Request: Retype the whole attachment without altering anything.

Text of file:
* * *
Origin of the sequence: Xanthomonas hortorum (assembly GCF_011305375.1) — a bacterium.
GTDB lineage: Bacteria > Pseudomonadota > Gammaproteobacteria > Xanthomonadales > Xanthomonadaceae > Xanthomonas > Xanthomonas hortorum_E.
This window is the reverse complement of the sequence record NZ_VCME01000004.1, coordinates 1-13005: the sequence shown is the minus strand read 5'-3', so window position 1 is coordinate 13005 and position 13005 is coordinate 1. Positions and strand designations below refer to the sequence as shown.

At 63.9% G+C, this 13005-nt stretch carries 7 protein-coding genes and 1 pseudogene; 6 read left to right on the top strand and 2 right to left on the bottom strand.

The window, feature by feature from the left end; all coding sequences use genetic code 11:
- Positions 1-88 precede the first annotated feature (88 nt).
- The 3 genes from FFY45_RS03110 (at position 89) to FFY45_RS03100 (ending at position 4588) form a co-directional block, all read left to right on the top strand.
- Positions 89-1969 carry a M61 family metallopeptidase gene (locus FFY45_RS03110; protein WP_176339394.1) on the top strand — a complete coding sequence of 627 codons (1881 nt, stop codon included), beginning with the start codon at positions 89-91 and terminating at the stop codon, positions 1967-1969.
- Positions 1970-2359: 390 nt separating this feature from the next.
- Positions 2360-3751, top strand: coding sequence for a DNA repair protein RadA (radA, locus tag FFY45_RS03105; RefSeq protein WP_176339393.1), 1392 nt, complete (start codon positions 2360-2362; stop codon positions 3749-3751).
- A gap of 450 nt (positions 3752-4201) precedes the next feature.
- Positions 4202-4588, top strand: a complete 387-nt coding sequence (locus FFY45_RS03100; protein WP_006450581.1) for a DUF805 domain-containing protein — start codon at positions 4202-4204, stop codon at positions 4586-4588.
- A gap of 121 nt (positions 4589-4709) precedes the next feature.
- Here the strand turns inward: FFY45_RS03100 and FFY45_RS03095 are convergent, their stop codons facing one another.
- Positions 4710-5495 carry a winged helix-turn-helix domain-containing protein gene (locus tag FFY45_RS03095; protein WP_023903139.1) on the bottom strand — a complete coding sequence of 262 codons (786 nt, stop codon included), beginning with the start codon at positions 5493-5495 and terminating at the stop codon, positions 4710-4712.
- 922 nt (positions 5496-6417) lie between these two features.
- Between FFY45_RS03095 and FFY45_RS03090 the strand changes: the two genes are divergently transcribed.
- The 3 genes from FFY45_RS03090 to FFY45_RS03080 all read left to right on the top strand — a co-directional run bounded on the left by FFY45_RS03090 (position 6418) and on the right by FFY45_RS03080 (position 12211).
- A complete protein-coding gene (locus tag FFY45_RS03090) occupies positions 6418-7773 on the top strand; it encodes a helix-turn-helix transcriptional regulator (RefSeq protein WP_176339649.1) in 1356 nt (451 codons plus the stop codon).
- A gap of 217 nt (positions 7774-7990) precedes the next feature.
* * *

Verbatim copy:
Origin of the sequence: Xanthomonas hortorum (assembly GCF_011305375.1) — a bacterium.
GTDB lineage: Bacteria > Pseudomonadota > Gammaproteobacteria > Xanthomonadales > Xanthomonadaceae > Xanthomonas > Xanthomonas hortorum_E.
This window is the reverse complement of the sequence record NZ_VCME01000004.1, coordinates 1-13005: the sequence shown is the minus strand read 5'-3', so window position 1 is coordinate 13005 and position 13005 is coordinate 1. Positions and strand designations below refer to the sequence as shown.

At 63.9% G+C, this 13005-nt stretch carries 7 protein-coding genes and 1 pseudogene; 6 read left to right on the top strand and 2 right to left on the bottom strand.

The window, feature by feature from the left end; all coding sequences use genetic code 11:
- Positions 1-88 precede the first annotated feature (88 nt).
- The 3 genes from FFY45_RS03110 (at position 89) to FFY45_RS03100 (ending at position 4588) form a co-directional block, all read left to right on the top strand.
- Positions 89-1969 carry a M61 family metallopeptidase gene (locus FFY45_RS03110; protein WP_176339394.1) on the top strand — a complete coding sequence of 627 codons (1881 nt, stop codon included), beginning with the start codon at positions 89-91 and terminating at the stop codon, positions 1967-1969.
- Positions 1970-2359: 390 nt separating this feature from the next.
- Positions 2360-3751, top strand: coding sequence for a DNA repair protein RadA (radA, locus tag FFY45_RS03105; RefSeq protein WP_176339393.1), 1392 nt, complete (start codon positions 2360-2362; stop codon positions 3749-3751).
- A gap of 450 nt (positions 3752-4201) precedes the next feature.
- Positions 4202-4588, top strand: a complete 387-nt coding sequence (locus FFY45_RS03100; protein WP_006450581.1) for a DUF805 domain-containing protein — start codon at positions 4202-4204, stop codon at positions 4586-4588.
- A gap of 121 nt (positions 4589-4709) precedes the next feature.
- Here the strand turns inward: FFY45_RS03100 and FFY45_RS03095 are convergent, their stop codons facing one another.
- Positions 4710-5495 carry a winged helix-turn-helix domain-containing protein gene (locus tag FFY45_RS03095; protein WP_023903139.1) on the bottom strand — a complete coding sequence of 262 codons (786 nt, stop codon included), beginning with the start codon at positions 5493-5495 and terminating at the stop codon, positions 4710-4712.
- 922 nt (positions 5496-6417) lie between these two features.
- Between FFY45_RS03095 and FFY45_RS03090 the strand changes: the two genes are divergently transcribed.
- The 3 genes from FFY45_RS03090 to FFY45_RS03080 all read left to right on the top strand — a co-directional run bounded on the left by FFY45_RS03090 (position 6418) and on the right by FFY45_RS03080 (position 12211).
- A complete protein-coding gene (locus tag FFY45_RS03090) occupies positions 6418-7773 on the top strand; it encodes a helix-turn-helix transcriptional regulator (RefSeq protein WP_176339649.1) in 1356 nt (451 codons plus the stop codon).
- A gap of 217 nt (positions 7774-7990) precedes the next feature.